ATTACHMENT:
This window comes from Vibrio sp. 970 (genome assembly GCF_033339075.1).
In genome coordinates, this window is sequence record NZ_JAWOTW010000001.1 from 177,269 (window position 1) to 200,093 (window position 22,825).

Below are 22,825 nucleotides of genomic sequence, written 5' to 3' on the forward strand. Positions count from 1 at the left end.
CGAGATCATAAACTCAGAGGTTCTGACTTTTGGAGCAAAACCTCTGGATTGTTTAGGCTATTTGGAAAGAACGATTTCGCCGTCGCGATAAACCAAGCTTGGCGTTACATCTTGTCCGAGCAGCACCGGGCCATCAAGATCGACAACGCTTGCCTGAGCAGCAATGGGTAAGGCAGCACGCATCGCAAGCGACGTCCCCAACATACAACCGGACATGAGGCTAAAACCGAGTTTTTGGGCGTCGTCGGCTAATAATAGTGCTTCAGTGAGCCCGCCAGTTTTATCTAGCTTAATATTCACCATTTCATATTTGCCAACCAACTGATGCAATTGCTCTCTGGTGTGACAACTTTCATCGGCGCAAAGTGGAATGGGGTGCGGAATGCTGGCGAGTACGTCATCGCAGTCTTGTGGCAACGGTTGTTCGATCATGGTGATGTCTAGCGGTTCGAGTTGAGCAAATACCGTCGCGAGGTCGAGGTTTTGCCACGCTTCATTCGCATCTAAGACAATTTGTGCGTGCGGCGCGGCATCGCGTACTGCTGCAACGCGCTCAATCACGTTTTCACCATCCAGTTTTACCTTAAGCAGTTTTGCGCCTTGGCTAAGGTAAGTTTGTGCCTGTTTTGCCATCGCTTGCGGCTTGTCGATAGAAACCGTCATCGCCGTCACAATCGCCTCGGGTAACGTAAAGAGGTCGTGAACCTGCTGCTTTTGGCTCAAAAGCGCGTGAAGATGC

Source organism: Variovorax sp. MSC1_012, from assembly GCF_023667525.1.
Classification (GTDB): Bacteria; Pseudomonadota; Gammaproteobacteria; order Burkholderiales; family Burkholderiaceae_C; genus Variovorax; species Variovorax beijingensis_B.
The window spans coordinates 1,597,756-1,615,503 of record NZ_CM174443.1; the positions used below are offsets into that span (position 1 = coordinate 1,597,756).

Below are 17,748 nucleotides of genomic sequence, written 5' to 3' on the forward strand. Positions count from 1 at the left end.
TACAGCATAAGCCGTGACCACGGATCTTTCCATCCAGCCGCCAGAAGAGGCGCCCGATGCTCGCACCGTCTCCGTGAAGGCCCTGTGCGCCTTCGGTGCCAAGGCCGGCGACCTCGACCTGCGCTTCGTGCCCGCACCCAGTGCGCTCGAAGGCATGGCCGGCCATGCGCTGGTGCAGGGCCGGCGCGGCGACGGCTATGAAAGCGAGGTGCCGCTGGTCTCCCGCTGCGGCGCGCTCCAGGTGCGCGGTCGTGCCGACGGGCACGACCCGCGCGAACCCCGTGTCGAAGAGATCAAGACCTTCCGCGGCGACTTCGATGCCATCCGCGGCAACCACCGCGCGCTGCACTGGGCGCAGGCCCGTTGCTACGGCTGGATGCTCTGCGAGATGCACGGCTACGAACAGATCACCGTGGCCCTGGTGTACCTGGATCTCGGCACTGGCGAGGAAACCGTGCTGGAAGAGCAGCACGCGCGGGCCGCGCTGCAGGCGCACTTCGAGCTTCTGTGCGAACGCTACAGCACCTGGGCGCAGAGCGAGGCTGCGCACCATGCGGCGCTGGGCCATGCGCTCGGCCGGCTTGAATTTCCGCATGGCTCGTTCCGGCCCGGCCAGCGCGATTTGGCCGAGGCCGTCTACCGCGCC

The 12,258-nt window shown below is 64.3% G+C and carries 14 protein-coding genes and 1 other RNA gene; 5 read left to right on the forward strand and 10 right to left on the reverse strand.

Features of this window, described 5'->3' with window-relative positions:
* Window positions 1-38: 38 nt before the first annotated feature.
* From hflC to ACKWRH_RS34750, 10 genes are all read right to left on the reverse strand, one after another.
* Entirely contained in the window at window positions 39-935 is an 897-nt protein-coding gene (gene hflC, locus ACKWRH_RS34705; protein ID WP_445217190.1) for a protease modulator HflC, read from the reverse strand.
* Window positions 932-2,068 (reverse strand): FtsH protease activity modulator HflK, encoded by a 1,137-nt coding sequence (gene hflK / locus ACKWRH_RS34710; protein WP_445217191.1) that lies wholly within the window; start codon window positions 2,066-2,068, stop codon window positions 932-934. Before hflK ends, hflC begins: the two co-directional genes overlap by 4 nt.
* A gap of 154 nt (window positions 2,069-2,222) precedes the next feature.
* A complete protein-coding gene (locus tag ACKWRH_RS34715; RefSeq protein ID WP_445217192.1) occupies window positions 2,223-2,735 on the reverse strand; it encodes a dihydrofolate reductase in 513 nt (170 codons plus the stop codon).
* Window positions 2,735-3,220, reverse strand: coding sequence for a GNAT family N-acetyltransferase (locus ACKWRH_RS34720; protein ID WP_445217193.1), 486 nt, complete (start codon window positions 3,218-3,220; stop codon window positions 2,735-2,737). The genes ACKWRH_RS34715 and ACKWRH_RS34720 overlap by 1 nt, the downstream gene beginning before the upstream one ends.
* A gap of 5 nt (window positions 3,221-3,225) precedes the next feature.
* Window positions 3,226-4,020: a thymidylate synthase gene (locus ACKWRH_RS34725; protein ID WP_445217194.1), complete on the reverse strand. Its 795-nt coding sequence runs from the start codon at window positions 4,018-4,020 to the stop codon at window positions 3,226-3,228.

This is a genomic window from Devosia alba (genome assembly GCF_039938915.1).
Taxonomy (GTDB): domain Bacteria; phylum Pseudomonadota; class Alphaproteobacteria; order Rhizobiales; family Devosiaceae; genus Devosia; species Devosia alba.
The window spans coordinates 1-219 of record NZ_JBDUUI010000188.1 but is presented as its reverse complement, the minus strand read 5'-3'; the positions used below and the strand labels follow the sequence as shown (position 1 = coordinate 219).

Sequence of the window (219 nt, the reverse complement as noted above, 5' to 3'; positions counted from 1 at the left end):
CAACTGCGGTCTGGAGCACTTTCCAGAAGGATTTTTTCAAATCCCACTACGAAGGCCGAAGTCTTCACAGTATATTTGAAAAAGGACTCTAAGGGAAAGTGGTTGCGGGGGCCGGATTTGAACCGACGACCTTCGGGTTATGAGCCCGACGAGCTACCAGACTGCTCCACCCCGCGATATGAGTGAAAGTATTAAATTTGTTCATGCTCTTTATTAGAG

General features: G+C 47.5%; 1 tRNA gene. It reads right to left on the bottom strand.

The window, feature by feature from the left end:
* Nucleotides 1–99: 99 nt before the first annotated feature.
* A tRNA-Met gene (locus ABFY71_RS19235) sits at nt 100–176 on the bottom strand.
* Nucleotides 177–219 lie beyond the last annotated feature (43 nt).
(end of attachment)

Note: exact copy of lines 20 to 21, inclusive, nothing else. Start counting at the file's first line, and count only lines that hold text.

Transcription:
* Window positions 3,226-4,020: a thymidylate synthase gene (locus ACKWRH_RS34725; protein ID WP_445217194.1), complete on the reverse strand. Its 795-nt coding sequence runs from the start codon at window positions 4,018-4,020 to the stop codon at window positions 3,226-3,228.

This is a genomic window from Devosia alba (genome assembly GCF_039938915.1).